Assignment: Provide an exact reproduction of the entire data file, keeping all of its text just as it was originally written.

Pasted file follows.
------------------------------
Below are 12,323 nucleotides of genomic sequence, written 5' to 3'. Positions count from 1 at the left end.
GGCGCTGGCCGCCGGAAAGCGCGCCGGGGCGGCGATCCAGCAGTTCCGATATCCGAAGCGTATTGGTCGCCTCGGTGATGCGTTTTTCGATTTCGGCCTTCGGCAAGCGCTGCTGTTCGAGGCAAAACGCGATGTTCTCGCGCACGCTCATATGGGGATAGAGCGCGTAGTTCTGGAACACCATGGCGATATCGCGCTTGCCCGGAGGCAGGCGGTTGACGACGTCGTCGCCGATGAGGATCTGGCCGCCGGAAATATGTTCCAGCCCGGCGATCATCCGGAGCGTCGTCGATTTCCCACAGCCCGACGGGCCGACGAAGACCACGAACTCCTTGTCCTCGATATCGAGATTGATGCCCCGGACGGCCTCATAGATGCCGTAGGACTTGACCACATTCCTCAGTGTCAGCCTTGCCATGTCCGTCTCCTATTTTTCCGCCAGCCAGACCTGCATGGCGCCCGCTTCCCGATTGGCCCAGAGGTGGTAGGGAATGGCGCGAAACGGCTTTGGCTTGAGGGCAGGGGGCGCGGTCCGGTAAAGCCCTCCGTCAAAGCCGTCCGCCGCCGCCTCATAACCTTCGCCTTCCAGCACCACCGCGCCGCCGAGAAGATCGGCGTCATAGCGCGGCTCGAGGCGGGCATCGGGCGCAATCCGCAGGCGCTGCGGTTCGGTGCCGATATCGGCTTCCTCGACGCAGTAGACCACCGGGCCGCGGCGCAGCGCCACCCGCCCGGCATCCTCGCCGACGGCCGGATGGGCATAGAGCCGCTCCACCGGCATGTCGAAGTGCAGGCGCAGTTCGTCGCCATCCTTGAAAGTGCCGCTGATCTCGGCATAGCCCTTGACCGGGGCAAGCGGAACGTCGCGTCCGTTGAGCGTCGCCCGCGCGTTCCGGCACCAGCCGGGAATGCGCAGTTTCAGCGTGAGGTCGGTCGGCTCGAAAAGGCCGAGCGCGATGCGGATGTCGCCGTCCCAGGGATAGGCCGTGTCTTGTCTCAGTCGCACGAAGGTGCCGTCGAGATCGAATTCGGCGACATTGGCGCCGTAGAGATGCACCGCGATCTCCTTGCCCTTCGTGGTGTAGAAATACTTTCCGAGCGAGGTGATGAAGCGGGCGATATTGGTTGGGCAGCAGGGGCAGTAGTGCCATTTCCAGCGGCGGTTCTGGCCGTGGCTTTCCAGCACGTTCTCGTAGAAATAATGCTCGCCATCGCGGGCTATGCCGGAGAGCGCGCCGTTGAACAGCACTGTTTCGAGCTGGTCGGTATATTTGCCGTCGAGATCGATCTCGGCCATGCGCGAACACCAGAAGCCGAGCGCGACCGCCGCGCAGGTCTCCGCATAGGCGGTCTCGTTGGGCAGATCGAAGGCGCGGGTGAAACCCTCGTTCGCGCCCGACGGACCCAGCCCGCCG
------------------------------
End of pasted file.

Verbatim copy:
Below are 12,323 nucleotides of genomic sequence, written 5' to 3'. Positions count from 1 at the left end.
GGCGCTGGCCGCCGGAAAGCGCGCCGGGGCGGCGATCCAGCAGTTCCGATATCCGAAGCGTATTGGTCGCCTCGGTGATGCGTTTTTCGATTTCGGCCTTCGGCAAGCGCTGCTGTTCGAGGCAAAACGCGATGTTCTCGCGCACGCTCATATGGGGATAGAGCGCGTAGTTCTGGAACACCATGGCGATATCGCGCTTGCCCGGAGGCAGGCGGTTGACGACGTCGTCGCCGATGAGGATCTGGCCGCCGGAAATATGTTCCAGCCCGGCGATCATCCGGAGCGTCGTCGATTTCCCACAGCCCGACGGGCCGACGAAGACCACGAACTCCTTGTCCTCGATATCGAGATTGATGCCCCGGACGGCCTCATAGATGCCGTAGGACTTGACCACATTCCTCAGTGTCAGCCTTGCCATGTCCGTCTCCTATTTTTCCGCCAGCCAGACCTGCATGGCGCCCGCTTCCCGATTGGCCCAGAGGTGGTAGGGAATGGCGCGAAACGGCTTTGGCTTGAGGGCAGGGGGCGCGGTCCGGTAAAGCCCTCCGTCAAAGCCGTCCGCCGCCGCCTCATAACCTTCGCCTTCCAGCACCACCGCGCCGCCGAGAAGATCGGCGTCATAGCGCGGCTCGAGGCGGGCATCGGGCGCAATCCGCAGGCGCTGCGGTTCGGTGCCGATATCGGCTTCCTCGACGCAGTAGACCACCGGGCCGCGGCGCAGCGCCACCCGCCCGGCATCCTCGCCGACGGCCGGATGGGCATAGAGCCGCTCCACCGGCATGTCGAAGTGCAGGCGCAGTTCGTCGCCATCCTTGAAAGTGCCGCTGATCTCGGCATAGCCCTTGACCGGGGCAAGCGGAACGTCGCGTCCGTTGAGCGTCGCCCGCGCGTTCCGGCACCAGCCGGGAATGCGCAGTTTCAGCGTGAGGTCGGTCGGCTCGAAAAGGCCGAGCGCGATGCGGATGTCGCCGTCCCAGGGATAGGCCGTGTCTTGTCTCAGTCGCACGAAGGTGCCGTCGAGATCGAATTCGGCGACATTGGCGCCGTAGAGATGCACCGCGATCTCCTTGCCCTTCGTGGTGTAGAAATACTTTCCGAGCGAGGTGATGAAGCGGGCGATATTGGTTGGGCAGCAGGGGCAGTAGTGCCATTTCCAGCGGCGGTTCTGGCCGTGGCTTTCCAGCACGTTCTCGTAGAAATAATGCTCGCCATCGCGGGCTATGCCGGAGAGCGCGCCGTTGAACAGCACTGTTTCGAGCTGGTCGGTATATTTGCCGTCGAGATCGATCTCGGCCATGCGCGAACACCAGAAGCCGAGCGCGACCGCCGCGCAGGTCTCCGCATAGGCGGTCTCGTTGGGCAGATCGAAGGCGCGGGTGAAACCCTCGTTCGCGCCCGACGGACCCAGCCCGCCG